So yesterday morning we had a planning meeting at the school. I am supposed to be giving my classes a test this week, so Fred told me we need to give the same test. Clearly, that meant that I would be expected to write it. And I already decided that I'm writing two different tests for both science and letters. So that's 4 tests of 40 questions in Portuguese in a day and a half. It's been a stressful weekend, but now the tests are written. I need to have someone proof read them, but I can tell you right now I'm not giving my test to Fred for him to proof read or otherwise. It took me many long hard hours to write those tests, and I'm sure it would have taken him maybe one to pull some questions together from previously made tests. Seriously, so infuriating. He's not going to be happy with me, but whatever. He can be held responsible for his own actions and not making his own test. I have to draw the line somewhere.
On a brighter note, at church this morning we had anointing of the sick and communion! It was wonderful! I was anointed and had a sip of some special healing tea. Maybe tomorrow my back will be good as new! It was crazy how many people came to the celebration. There was still no priest, but it was okay because we still had communion and that was the part I was looking forward to the most anyway. I also bought a bible in Portuguese on Friday, so I was double-fisting it with my bible in English and Portuguese and trying desperately to understand what was going on. And it helped! Everyone keeps telling me I'm going to be fluent within a year, and I really hope they're right. I really want to know what's going on. My rosary twine is gone, and about 25-30 rosaries have new homes in Messica. Hopefully they will be well-used. Their new owners were sure happy and I have lots more people that want them, so I can't wait to get my next shipment. Also, there are a few of my students that I always see at church that I'm definitely going to be teaching how to make rosaries. They could even make them to sell if they wanted. :)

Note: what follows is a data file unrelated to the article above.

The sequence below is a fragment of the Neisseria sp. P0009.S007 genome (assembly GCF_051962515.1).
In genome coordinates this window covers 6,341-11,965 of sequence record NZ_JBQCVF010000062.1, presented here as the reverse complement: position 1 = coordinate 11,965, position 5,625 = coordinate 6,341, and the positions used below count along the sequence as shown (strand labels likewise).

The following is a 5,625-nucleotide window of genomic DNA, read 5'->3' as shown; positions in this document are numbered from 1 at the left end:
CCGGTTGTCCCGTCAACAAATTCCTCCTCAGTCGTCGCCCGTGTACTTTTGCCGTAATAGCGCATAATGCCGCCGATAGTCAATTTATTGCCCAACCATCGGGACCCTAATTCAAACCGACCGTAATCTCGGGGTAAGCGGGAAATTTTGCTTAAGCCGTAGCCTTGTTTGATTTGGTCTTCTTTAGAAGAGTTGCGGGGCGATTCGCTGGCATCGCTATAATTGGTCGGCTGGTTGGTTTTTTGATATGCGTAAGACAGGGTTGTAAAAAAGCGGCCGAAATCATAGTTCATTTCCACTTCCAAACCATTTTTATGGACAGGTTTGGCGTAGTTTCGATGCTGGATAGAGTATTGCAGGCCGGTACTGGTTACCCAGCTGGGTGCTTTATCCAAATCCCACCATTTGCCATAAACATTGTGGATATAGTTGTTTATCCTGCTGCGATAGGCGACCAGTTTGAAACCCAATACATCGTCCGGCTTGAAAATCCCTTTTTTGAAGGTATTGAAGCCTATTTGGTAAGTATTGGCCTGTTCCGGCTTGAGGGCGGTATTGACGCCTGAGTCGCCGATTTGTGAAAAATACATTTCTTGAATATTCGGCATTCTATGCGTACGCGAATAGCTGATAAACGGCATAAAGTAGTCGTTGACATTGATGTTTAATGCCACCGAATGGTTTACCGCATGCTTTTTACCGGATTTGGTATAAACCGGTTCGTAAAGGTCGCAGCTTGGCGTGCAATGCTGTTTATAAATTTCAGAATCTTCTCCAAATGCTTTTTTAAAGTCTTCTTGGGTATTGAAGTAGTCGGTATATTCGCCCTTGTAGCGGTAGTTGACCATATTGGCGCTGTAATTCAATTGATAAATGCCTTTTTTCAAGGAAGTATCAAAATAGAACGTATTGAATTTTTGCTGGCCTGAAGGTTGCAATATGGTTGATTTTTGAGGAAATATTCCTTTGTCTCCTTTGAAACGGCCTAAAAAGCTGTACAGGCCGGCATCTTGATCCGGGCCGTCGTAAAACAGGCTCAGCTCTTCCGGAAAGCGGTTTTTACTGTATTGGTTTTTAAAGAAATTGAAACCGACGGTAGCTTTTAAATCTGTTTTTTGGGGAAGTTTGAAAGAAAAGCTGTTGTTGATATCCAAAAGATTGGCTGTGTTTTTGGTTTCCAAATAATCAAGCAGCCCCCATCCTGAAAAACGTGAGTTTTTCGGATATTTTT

Lent starts this Wednesday, and I realized today that I won't be able to go to the celebration because I am teaching at the same time. But regardless, I'm preparing myself for the Lenten season, and I've decided to give up my fan for my Lenten sacrifice (also pop and beer but those seem less impressive). It's probably the biggest luxury I have, but I know I will be able to live without it. There are other volunteers that live with no electricity in much hotter places in Mozambique, and also my roommate Sarah doesn't even have a fan. So I will survive, but it will be difficult. This might just be the most meaningful Lent I've ever had with one of the most difficult sacrifices, but I know that I'll be better because of it.
Something else that's noteworthy is that this week I will be getting a new neighbor from Moz 19! Haleigh was living in Guija in Gaza province and due to the extreme flooding in her area, she won't be able to return to her community. I can only imagine what she is feeling because most of her possessions were lost, and the progress she's made toward integrating in Guija is now all for naught. But the good news (for me, at least) is that she's moving up to Manica province and living about a half hour away in Vanduzi. I'm really excited to have another Moz 19er up here, and Haleigh and I went on site visits together to Chongoene, so I'm excited to get to spend more time with her! Hopefully she gets here safely, and has a smooth transition to life up here in Central.
I can't think of anything else of dire importance to tell you guys, so I'll leave you with words of wisdom from one of my favorite people.
"Love cannot remain by itself -- it has no meaning. Love has to be put into action and that action is service. A mission of love can come only from union with God. From that union, love for the family, love for one's neighbor, love for the poor is the natural fruit."
- Mother Teresa